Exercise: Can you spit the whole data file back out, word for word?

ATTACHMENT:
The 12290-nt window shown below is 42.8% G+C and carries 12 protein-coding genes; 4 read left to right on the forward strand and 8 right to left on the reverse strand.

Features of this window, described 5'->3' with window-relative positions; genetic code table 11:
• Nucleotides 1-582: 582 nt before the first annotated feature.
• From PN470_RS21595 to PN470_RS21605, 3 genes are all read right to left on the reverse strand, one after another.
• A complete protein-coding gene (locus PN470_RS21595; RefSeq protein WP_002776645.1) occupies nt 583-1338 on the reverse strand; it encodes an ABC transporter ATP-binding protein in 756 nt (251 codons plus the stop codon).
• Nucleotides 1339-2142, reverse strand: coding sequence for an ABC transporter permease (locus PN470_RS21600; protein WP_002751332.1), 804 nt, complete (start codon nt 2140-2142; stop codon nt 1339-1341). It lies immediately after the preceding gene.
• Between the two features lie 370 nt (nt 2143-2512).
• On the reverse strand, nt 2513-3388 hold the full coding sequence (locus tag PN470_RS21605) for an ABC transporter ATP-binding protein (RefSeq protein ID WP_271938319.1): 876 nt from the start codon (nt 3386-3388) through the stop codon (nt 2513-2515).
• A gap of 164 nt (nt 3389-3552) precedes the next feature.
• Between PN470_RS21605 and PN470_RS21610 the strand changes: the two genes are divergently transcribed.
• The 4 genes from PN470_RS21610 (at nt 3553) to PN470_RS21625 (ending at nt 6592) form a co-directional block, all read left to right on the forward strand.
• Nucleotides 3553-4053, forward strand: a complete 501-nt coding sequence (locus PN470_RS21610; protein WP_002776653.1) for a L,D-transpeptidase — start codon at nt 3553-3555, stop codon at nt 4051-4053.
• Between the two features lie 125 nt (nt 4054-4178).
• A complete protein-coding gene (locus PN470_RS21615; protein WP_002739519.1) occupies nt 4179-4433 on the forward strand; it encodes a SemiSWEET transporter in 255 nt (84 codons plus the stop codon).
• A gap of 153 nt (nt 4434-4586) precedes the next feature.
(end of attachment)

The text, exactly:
The 12290-nt window shown below is 42.8% G+C and carries 12 protein-coding genes; 4 read left to right on the forward strand and 8 right to left on the reverse strand.

Features of this window, described 5'->3' with window-relative positions; genetic code table 11:
• Nucleotides 1-582: 582 nt before the first annotated feature.
• From PN470_RS21595 to PN470_RS21605, 3 genes are all read right to left on the reverse strand, one after another.
• A complete protein-coding gene (locus PN470_RS21595; RefSeq protein WP_002776645.1) occupies nt 583-1338 on the reverse strand; it encodes an ABC transporter ATP-binding protein in 756 nt (251 codons plus the stop codon).
• Nucleotides 1339-2142, reverse strand: coding sequence for an ABC transporter permease (locus PN470_RS21600; protein WP_002751332.1), 804 nt, complete (start codon nt 2140-2142; stop codon nt 1339-1341). It lies immediately after the preceding gene.
• Between the two features lie 370 nt (nt 2143-2512).
• On the reverse strand, nt 2513-3388 hold the full coding sequence (locus tag PN470_RS21605) for an ABC transporter ATP-binding protein (RefSeq protein ID WP_271938319.1): 876 nt from the start codon (nt 3386-3388) through the stop codon (nt 2513-2515).
• A gap of 164 nt (nt 3389-3552) precedes the next feature.
• Between PN470_RS21605 and PN470_RS21610 the strand changes: the two genes are divergently transcribed.
• The 4 genes from PN470_RS21610 (at nt 3553) to PN470_RS21625 (ending at nt 6592) form a co-directional block, all read left to right on the forward strand.
• Nucleotides 3553-4053, forward strand: a complete 501-nt coding sequence (locus PN470_RS21610; protein WP_002776653.1) for a L,D-transpeptidase — start codon at nt 3553-3555, stop codon at nt 4051-4053.
• Between the two features lie 125 nt (nt 4054-4178).
• A complete protein-coding gene (locus PN470_RS21615; protein WP_002739519.1) occupies nt 4179-4433 on the forward strand; it encodes a SemiSWEET transporter in 255 nt (84 codons plus the stop codon).
• A gap of 153 nt (nt 4434-4586) precedes the next feature.